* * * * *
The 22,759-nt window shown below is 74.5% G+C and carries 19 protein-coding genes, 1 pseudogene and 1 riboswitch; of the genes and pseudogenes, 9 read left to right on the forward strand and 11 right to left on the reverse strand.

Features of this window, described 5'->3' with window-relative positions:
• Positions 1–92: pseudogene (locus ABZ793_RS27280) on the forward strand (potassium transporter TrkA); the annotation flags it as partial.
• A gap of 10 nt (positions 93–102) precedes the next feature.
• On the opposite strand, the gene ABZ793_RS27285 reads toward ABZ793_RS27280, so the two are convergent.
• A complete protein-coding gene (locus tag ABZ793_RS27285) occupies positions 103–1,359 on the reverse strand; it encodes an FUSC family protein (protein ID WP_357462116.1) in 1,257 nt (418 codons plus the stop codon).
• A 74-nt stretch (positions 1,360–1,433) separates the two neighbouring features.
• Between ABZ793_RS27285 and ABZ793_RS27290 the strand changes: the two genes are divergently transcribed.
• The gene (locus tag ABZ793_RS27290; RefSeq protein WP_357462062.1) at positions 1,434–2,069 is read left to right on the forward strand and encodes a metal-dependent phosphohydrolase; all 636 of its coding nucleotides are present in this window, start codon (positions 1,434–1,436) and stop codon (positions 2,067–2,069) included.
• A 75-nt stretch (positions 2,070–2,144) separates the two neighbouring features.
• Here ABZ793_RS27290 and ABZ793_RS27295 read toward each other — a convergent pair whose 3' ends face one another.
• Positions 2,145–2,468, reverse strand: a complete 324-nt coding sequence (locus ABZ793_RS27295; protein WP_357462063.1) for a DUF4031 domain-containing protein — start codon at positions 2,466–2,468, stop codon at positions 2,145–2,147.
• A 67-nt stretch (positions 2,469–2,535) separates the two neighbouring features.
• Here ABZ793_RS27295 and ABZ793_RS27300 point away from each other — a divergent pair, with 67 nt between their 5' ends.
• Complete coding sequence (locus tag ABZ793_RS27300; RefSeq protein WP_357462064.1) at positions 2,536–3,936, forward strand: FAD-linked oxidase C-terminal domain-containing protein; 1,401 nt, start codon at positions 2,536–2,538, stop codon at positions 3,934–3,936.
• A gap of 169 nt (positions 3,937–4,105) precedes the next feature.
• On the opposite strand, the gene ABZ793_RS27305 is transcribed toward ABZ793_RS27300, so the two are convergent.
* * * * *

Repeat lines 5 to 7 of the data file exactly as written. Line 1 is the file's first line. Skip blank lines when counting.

• On the opposite strand, the gene ABZ793_RS27285 reads toward ABZ793_RS27280, so the two are convergent.
• A complete protein-coding gene (locus tag ABZ793_RS27285) occupies positions 103–1,359 on the reverse strand; it encodes an FUSC family protein (protein ID WP_357462116.1) in 1,257 nt (418 codons plus the stop codon).
• A 74-nt stretch (positions 1,360–1,433) separates the two neighbouring features.